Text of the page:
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Iranians Revolt - Latest News

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posted on Jun, 18 2009 @ 03:44 PM
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Over 1 million in the streets today protesting. Men, women and children of all ages. I wish the Iranian people luck, this does not look like its going to fizzle out. The people have had enough. Here are some pictures and comments from todays protests, 6/18. They can stop the MSM from covering it but they can't stop the people from taking pictures and video.

www.ireport.com...




posted on Jun, 18 2009 @ 03:59 PM
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Those riot police have awesome uniforms. Though it must be nearly unbearable to be wearing that many heavy black layers in that heat. Then to have to chase people around in it? Ugh.








posted on Jun, 18 2009 @ 05:03 PM
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Just saw this on Twitter and thought I'd add it for those that want to participate.


MOUSAVI ASK THE WORLD TO PARTICIPATE IN SEA OF GREEN IN IN ALL CAPITAL CITIES THIS SUNDAY - #Iranelection - confirmed RT43 minutes ago from web


Twitter

It will be interesting to see how many people, around the world, wear green this Sunday and also whether the MSM reports about the support.



posted on Jun, 18 2009 @ 05:44 PM
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reply to post by Maya00a
 


I'll do it. Why not.
I support people world wide who want freedom.



posted on Jun, 18 2009 @ 08:45 PM
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Cant believe it,

last night I finally heard on MSM that Islamic militia are being used to quell violence in Iran.

I almost fell of my seat.

Also, confirmated that Mousavi was placed under arrest at the begining of all this.

And theyve finally started going into detail about the plain closed basij in the footage.

Its like they are 4-5 days behind Iranians have been explaining this since the begining.



posted on Jun, 19 2009 @ 06:44 AM
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Iran's supreme leader rejects vote fraud claims




Iran's supreme leader on Friday rejected opposition claims that last week's presidential elections were rigged, describing President Mahmoud Ahmadinejad's win as "definitive" and calling for an end to days of protest.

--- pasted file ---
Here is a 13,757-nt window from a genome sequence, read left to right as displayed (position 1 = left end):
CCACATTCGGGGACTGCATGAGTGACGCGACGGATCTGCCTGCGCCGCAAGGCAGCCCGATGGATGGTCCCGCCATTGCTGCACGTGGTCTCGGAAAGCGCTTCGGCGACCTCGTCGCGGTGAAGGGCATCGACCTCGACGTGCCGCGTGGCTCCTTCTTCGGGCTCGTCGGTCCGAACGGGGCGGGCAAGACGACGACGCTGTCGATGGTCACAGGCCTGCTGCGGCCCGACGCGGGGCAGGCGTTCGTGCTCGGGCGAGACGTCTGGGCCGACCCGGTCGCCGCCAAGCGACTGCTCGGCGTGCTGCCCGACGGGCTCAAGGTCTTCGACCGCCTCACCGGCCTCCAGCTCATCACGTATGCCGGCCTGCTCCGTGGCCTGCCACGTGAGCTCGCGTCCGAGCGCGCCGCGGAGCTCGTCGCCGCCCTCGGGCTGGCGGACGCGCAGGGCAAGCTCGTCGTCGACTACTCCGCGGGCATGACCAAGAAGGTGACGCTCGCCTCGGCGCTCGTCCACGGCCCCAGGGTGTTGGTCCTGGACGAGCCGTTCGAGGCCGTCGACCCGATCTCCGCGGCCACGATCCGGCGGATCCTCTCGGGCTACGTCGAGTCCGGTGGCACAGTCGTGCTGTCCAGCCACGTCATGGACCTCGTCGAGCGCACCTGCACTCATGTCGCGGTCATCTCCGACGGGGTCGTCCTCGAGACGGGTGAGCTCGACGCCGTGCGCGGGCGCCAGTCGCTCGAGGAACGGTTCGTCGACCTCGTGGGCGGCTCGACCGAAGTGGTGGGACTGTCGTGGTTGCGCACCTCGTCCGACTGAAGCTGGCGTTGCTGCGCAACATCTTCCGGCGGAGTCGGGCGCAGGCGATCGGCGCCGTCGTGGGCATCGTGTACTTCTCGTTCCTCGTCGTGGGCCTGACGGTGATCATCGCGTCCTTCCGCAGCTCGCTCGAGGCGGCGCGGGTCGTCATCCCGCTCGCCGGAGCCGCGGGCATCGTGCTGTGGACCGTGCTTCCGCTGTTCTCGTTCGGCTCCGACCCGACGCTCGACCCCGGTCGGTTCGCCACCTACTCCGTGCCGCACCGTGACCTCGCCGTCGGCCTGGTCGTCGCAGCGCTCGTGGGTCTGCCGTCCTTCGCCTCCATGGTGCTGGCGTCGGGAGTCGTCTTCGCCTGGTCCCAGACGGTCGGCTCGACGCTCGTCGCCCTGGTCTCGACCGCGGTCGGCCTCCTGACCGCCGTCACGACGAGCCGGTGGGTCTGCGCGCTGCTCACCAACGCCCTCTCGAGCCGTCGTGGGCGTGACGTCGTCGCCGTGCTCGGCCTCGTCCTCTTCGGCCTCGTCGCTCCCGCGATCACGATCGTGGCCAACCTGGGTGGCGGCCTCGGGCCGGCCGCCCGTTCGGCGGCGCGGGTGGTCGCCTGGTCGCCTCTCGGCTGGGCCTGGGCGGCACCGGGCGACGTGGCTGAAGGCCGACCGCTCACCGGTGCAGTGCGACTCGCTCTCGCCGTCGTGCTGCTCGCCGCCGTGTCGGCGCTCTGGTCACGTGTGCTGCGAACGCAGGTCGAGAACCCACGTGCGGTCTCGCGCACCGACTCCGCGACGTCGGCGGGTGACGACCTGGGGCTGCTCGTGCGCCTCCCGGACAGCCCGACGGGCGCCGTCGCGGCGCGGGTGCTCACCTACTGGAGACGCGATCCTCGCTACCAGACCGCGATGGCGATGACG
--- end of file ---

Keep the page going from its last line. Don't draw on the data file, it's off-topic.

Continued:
www.cnn.com...

He's finished



posted on Jun, 19 2009 @ 07:14 AM
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reply to post by DangerDeath
 


Well that's it then. The movement will either fizzle out because they won't go against the supreme leader or it will get real bloody out on the streets.

The supreme leader has now given permission to violently crackdown on the protesters.



posted on Jun, 19 2009 @ 08:38 AM
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reply to post by DangerDeath
 


There is no middle ground now. Either Iran overturns the Mullahs or the people back down and accept the election results. Now the violence will escalate. We have reached the "Tienanmen Square" moment.

Good Luck people of Iran, you will need some.



posted on Jun, 19 2009 @ 08:42 AM
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reply to post by pavil
 


No there is a third option. If the people back down the government MAY be a lot more careful about rigged elections in the future. They may realize "this time" they could keep it under control but next time maybe not.



posted on Jun, 19 2009 @ 09:56 AM
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reply to post by Sonya610
 


If the people of Iran back down now, the Mullahs will know they can do whatever they want without fear for losing power. Once the saddle is placed on the horse, it's no longer free. The Mullahs are getting ready to put the saddle and bit back on.



posted on Jun, 19 2009 @ 10:01 AM
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There is obvious mass discontent in Iran. But it's somewhat simplistic to think the solution is overthrowing the clerical regime and everyone is set free.

For one thing, the military in Iran is autonomous and the ones who control the weapons and intelligence. Right now they are well paid for their services by the centralized government. Until they become discontent or are made a better offer, they are loyal.

If there is a radical change of power, they are best positioned to enact it.

The mass discontent is a spontaneous reaction and we don't know if there is any organization, leadership, direction. It appears not.

There is an internal power struggle among the Ayatollahs with the Khameini/Ahmadinejad axis seen as failing and counterproductive. What may have happened is this K/A have decided to override the checks and balances of the governing bodies and have the military backing.

Mousavi has an alliance with Ayatollah Khatami, and this may be an attempted coup with the disenchanted people behind them, with the hope that the military will come to their side. They have a history and have demonstrated an ability to manage the country in better times.

So your basic internal power struggle is going on with most of us having little knowledge of what's really happening behind the scenes. The public will only find out after it's happened.


Mike



posted on Jun, 19 2009 @ 10:17 AM
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ANyone hear the Ayotollahs speech today?